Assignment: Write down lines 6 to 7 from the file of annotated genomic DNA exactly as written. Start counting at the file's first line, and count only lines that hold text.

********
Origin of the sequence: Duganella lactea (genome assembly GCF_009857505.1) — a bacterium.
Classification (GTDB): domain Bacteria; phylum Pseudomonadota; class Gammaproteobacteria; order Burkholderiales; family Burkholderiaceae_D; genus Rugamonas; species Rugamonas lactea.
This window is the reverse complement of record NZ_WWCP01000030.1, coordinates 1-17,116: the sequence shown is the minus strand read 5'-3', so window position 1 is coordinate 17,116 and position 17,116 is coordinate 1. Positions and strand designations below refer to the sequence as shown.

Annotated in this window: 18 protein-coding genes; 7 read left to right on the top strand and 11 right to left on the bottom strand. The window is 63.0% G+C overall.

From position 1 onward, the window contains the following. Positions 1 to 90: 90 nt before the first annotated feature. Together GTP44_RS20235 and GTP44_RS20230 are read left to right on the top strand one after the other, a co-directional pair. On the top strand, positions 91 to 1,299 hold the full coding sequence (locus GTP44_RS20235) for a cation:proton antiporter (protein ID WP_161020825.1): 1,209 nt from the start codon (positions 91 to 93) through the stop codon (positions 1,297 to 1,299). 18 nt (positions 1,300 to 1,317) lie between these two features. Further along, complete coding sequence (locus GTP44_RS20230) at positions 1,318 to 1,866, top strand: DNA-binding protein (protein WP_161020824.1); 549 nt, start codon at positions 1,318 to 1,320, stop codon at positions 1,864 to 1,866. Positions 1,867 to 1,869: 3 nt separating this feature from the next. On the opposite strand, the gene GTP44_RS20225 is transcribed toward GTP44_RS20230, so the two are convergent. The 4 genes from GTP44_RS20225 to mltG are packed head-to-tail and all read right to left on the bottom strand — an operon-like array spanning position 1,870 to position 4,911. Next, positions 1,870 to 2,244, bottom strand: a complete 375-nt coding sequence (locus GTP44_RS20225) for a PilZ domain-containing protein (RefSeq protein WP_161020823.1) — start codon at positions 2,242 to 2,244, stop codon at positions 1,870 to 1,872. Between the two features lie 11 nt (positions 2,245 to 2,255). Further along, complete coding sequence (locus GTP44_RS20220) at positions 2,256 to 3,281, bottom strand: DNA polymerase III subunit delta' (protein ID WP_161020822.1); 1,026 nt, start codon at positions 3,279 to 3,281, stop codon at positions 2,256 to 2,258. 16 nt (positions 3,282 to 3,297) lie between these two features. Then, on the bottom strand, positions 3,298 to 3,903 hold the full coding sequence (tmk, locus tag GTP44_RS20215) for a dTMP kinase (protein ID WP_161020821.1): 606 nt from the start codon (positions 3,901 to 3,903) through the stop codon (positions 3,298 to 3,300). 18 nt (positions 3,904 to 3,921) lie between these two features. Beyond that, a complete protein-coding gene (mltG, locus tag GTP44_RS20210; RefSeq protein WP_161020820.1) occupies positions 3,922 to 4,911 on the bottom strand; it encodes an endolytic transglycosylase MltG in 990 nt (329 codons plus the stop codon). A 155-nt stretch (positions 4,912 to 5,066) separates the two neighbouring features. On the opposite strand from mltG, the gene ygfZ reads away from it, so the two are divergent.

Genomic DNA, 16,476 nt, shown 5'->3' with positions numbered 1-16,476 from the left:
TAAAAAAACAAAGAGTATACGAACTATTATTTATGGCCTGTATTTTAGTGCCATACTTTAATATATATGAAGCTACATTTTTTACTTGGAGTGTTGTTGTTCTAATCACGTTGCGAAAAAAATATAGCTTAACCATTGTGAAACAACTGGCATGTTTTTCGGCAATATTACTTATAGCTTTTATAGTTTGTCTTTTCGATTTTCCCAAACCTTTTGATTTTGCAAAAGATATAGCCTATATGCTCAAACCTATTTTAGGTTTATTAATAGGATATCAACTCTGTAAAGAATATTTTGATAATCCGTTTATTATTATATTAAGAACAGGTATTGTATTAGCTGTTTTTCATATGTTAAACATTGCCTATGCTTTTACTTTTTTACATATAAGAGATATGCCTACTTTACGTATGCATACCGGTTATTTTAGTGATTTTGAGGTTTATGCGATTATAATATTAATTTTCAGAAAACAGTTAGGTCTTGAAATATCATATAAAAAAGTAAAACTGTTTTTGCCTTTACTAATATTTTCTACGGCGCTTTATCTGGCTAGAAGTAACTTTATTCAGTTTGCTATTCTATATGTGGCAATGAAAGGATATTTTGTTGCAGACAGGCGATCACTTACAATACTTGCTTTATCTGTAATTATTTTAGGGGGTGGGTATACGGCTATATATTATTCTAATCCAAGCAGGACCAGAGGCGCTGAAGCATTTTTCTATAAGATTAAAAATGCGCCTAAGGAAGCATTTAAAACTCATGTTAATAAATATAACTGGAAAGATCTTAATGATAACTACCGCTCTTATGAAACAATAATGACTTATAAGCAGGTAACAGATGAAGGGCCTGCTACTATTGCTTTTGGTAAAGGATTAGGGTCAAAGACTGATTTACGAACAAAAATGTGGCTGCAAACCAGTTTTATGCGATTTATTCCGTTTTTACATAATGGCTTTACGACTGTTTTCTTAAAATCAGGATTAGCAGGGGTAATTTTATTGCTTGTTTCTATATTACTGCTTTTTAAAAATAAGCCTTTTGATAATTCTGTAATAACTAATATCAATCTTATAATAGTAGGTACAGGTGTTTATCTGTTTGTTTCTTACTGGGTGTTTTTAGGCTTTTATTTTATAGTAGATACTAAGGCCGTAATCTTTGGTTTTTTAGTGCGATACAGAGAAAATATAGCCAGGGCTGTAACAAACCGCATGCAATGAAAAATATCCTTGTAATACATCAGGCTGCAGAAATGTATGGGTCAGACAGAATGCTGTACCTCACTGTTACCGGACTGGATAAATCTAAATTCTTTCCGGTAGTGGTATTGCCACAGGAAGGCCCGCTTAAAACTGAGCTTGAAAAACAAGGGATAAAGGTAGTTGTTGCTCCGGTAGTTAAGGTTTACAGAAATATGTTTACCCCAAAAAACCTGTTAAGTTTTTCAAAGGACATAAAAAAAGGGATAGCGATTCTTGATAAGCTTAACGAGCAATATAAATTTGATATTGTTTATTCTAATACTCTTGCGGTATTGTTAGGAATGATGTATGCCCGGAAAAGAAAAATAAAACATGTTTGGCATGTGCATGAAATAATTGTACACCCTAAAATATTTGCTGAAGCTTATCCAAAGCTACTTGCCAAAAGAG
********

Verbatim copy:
Genomic DNA, 16,476 nt, shown 5'->3' with positions numbered 1-16,476 from the left:
TAAAAAAACAAAGAGTATACGAACTATTATTTATGGCCTGTATTTTAGTGCCATACTTTAATATATATGAAGCTACATTTTTTACTTGGAGTGTTGTTGTTCTAATCACGTTGCGAAAAAAATATAGCTTAACCATTGTGAAACAACTGGCATGTTTTTCGGCAATATTACTTATAGCTTTTATAGTTTGTCTTTTCGATTTTCCCAAACCTTTTGATTTTGCAAAAGATATAGCCTATATGCTCAAACCTATTTTAGGTTTATTAATAGGATATCAACTCTGTAAAGAATATTTTGATAATCCGTTTATTATTATATTAAGAACAGGTATTGTATTAGCTGTTTTTCATATGTTAAACATTGCCTATGCTTTTACTTTTTTACATATAAGAGATATGCCTACTTTACGTATGCATACCGGTTATTTTAGTGATTTTGAGGTTTATGCGATTATAATATTAATTTTCAGAAAACAGTTAGGTCTTGAAATATCATATAAAAAAGTAAAACTGTTTTTGCCTTTACTAATATTTTCTACGGCGCTTTATCTGGCTAGAAGTAACTTTATTCAGTTTGCTATTCTATATGTGGCAATGAAAGGATATTTTGTTGCAGACAGGCGATCACTTACAATACTTGCTTTATCTGTAATTATTTTAGGGGGTGGGTATACGGCTATATATTATTCTAATCCAAGCAGGACCAGAGGCGCTGAAGCATTTTTCTATAAGATTAAAAATGCGCCTAAGGAAGCATTTAAAACTCATGTTAATAAATATAACTGGAAAGATCTTAATGATAACTACCGCTCTTATGAAACAATAATGACTTATAAGCAGGTAACAGATGAAGGGCCTGCTACTATTGCTTTTGGTAAAGGATTAGGGTCAAAGACTGATTTACGAACAAAAATGTGGCTGCAAACCAGTTTTATGCGATTTATTCCGTTTTTACATAATGGCTTTACGACTGTTTTCTTAAAATCAGGATTAGCAGGGGTAATTTTATTGCTTGTTTCTATATTACTGCTTTTTAAAAATAAGCCTTTTGATAATTCTGTAATAACTAATATCAATCTTATAATAGTAGGTACAGGTGTTTATCTGTTTGTTTCTTACTGGGTGTTTTTAGGCTTTTATTTTATAGTAGATACTAAGGCCGTAATCTTTGGTTTTTTAGTGCGATACAGAGAAAATATAGCCAGGGCTGTAACAAACCGCATGCAATGAAAAATATCCTTGTAATACATCAGGCTGCAGAAATGTATGGGTCAGACAGAATGCTGTACCTCACTGTTACCGGACTGGATAAATCTAAATTCTTTCCGGTAGTGGTATTGCCACAGGAAGGCCCGCTTAAAACTGAGCTTGAAAAACAAGGGATAAAGGTAGTTGTTGCTCCGGTAGTTAAGGTTTACAGAAATATGTTTACCCCAAAAAACCTGTTAAGTTTTTCAAAGGACATAAAAAAAGGGATAGCGATTCTTGATAAGCTTAACGAGCAATATAAATTTGATATTGTTTATTCTAATACTCTTGCGGTATTGTTAGGAATGATGTATGCCCGGAAAAGAAAAATAAAACATGTTTGGCATGTGCATGAAATAATTGTACACCCTAAAATATTTGCTGAAGCTTATCCAAAGCTACTTGCCAAAAGAG